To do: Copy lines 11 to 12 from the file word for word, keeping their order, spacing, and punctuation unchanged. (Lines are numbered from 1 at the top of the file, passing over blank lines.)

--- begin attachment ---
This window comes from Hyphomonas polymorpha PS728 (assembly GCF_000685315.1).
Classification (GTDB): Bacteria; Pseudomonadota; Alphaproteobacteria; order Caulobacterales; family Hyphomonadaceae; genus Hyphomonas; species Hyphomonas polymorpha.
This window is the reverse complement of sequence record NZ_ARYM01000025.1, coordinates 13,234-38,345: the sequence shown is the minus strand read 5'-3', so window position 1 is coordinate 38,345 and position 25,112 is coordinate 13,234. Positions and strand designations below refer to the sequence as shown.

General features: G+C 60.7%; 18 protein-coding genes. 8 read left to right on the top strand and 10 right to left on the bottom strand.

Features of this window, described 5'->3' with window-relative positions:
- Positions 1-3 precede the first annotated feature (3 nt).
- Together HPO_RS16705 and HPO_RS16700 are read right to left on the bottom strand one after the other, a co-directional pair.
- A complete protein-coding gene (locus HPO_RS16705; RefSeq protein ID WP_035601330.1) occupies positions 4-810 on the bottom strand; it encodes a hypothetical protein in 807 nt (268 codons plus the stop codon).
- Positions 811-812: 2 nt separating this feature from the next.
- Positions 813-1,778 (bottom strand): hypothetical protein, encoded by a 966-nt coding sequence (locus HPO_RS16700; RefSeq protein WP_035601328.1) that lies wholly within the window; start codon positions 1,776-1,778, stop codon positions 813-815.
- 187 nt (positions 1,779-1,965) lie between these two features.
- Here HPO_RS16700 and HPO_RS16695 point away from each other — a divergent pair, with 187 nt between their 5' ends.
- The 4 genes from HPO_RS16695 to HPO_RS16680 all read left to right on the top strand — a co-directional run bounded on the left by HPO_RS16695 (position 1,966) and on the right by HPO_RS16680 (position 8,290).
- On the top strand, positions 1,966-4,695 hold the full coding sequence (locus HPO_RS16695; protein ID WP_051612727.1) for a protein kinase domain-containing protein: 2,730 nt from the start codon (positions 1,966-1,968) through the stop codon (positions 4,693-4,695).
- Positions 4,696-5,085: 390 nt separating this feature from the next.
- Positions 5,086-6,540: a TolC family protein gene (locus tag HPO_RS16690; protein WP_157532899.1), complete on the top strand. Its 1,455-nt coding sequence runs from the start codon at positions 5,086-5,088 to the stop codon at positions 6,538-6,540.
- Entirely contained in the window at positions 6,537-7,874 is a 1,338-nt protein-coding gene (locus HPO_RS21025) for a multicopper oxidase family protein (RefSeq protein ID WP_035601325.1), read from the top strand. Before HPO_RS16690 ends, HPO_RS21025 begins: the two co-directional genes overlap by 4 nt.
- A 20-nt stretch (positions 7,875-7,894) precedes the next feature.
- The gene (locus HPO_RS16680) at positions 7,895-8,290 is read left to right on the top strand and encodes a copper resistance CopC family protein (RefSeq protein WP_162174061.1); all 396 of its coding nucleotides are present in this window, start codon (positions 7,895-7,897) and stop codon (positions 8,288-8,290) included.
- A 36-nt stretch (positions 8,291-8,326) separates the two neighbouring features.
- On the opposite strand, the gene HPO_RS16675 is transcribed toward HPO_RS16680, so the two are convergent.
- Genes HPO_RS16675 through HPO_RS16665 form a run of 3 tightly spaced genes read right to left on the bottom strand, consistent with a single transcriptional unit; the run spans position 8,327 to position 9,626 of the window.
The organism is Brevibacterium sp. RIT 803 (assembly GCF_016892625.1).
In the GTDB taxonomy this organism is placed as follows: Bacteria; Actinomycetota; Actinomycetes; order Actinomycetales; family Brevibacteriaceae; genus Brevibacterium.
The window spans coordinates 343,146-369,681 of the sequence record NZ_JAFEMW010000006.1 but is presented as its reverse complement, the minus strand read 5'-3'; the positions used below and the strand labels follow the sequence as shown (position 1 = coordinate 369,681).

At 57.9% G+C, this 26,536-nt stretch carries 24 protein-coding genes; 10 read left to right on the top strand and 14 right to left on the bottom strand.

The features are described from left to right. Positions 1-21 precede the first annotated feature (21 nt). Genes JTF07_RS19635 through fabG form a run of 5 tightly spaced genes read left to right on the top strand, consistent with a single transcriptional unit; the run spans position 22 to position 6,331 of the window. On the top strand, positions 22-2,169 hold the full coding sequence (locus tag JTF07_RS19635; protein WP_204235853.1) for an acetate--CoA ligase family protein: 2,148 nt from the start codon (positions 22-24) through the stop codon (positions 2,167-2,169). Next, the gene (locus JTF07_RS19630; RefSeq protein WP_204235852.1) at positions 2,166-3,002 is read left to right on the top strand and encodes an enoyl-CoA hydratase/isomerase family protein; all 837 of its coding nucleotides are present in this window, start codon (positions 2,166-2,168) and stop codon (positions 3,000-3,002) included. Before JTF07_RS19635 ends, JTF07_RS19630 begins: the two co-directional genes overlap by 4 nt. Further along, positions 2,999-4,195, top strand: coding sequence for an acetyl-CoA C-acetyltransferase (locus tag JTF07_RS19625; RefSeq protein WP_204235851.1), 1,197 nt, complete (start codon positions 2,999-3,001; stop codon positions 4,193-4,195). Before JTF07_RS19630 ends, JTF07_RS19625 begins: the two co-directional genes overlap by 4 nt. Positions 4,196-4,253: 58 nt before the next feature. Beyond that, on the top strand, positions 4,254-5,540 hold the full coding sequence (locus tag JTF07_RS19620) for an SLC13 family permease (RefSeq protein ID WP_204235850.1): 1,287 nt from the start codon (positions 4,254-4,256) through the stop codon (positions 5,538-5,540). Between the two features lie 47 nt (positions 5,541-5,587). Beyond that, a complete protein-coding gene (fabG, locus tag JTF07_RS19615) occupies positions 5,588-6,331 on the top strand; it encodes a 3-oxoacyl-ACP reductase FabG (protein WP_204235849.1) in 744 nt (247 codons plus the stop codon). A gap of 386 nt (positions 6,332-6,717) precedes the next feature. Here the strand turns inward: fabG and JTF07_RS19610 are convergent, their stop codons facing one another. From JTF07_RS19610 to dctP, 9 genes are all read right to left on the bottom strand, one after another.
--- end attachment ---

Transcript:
- 187 nt (positions 1,779-1,965) lie between these two features.
- Here HPO_RS16700 and HPO_RS16695 point away from each other — a divergent pair, with 187 nt between their 5' ends.